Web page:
Last year, former vice president Joe Biden debuted a plan to expand Social Security benefits. Under the proposal, people who work for three decades would receive a minimum benefit 125 percent above the poverty line. Those who’ve been receiving benefits for 20 years would receive a higher monthly benefit, as would those who’ve lost a spouse.

Good for Biden! Social Security is popular. So is expanding it. There’s just one problem: Biden’s actually got a history of contemplating cuts to Social Security. As Sen. Bernie Sanders (I-Vt.) pointed out last week, that record would leave Biden uniquely vulnerable to an attack by President Trump come the fall, should he end up as the Democratic nominee, no matter how sincere his change of heart.

The Intercept’s Ryan Grim has published a helpful roundup of Biden’s known remarks and actions on Social Security. In 1984, when the inflation rate was more than 4 percent, Biden called for a one-year moratorium on the program’s annual cost-of-living increase. He’s said he would consider an increase in the retirement age. He was the point person on the Obama administration attempts to reach a deficit deal with Republicans in Congress; Social Security cuts were most definitely part of those conversations.

More recently, there is Biden’s appearance in 2018 at the Brookings Institution, when the former vice president made a muddled statement that seemed to embrace means-testing Social Security. “I don’t know a whole lot of people in the top one-tenth of one percent, or the top one percent who are relying on Social Security when they retire,” he said, before going on to discuss his own tax plans, adding that it (and Medicare) still needs adjustments.” Biden now says he was being sarcastic, and is backed up by PolitiFact, but left-wing commenters remain skeptical of the explanation.

There is no doubt Trump and his supporters will use all this against Biden should he be the nominee. As I am forever reminding people, one of Trump’s main planks in 2016 was his defense of Social Security. It separated him from his GOP rivals and likely was a factor in why seniors supported him at higher rates than they did Hillary Clinton. To be sure, Republicans will attack on Social Security regardless of the nominee: Last year, a press secretary for the Trump reelection effort lied about Democrats making “painful cuts” to Social Security to pay for the Green New Deal and Medicare-for-all. But Biden’s record would let Team Trump recast that argument with at least a patina of fact. And with a decent percentage of his record on tape, if Biden’s the nominee, millions of Americans will see ads with his pronouncements on Social Security over and over again. (Remember, Facebook does not fact-check political ads.)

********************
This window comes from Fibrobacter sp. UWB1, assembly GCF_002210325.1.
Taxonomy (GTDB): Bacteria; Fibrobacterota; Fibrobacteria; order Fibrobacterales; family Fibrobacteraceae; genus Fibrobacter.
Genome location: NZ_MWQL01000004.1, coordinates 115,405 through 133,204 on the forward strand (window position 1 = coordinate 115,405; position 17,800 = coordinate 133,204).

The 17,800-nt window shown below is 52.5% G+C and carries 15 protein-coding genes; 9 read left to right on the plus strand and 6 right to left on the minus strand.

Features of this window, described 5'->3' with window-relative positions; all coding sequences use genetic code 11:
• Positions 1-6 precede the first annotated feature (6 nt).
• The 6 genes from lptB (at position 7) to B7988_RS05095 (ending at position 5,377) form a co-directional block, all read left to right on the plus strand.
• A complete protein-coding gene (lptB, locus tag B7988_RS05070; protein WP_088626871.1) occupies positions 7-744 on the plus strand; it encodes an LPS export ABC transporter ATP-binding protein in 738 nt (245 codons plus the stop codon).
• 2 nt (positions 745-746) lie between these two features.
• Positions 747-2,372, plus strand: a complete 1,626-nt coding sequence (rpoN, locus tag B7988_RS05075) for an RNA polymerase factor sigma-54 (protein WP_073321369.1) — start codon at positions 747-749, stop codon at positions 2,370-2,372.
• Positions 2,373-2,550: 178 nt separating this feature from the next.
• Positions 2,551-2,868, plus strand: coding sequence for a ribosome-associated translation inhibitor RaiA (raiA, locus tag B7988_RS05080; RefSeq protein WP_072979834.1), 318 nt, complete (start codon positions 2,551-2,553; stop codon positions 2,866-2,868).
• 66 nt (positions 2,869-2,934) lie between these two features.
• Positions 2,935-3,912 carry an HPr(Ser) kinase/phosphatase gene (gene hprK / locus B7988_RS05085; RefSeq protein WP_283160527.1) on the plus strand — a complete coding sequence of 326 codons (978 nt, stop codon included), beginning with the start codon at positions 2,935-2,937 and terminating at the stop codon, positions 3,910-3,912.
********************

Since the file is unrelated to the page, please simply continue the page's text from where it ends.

Yes, it’s almost certainly true that Trump’s rah-rah Social Security is yet another con from a lifetime con man. As far back as the 2016 campaign, his chief policy adviser said Trump was mostly certainly interested in revamping the program. His administration is now proposing making it harder to qualify and continue to receive Social Security disability benefits. But Trump’s a professional entertainer, and his ability to blast through contradictions that trip up lifetime professional politicians shouldn’t be underestimated.

One Democrat who isn’t vulnerable? You guessed it: Sanders. He’s a longtime Social Security champion and last year introduced legislation that would increase benefits for lower-income Americans, as well as change the cost-of-living formula to compensate for the higher inflation seniors experience thanks to their disproportionate medical spending. He said he would pay for it by eliminating the payroll tax cap on income above $250,000 and include dividends and capital gains in that number. The Social Security Administration’s Office of the Chief Actuary says the Sanders initiative would, if adopted, stabilize the program’s finances for next half-century.

It’s tough to overstate how important Social Security is: As the National Institute on Retirement Security pointed out in a study released Tuesday, the program is the only income source for 40 percent of retirees over the age of 60. Age discrimination remains a potent issue. For all the talk of raising the retirement age to account for longer lifespans, a majority of people over the age of 50 are likely to be forced out of their job at some point. This stuff is a day-to-day reality for millions of Americans. Whether or not Biden’s record on Social Security gets a full hearing in the Democratic primary — starting, say, with Tuesday night’s debate — it will certainly get one in a general election if he’s nominated. Don’t say I didn’t warn you.

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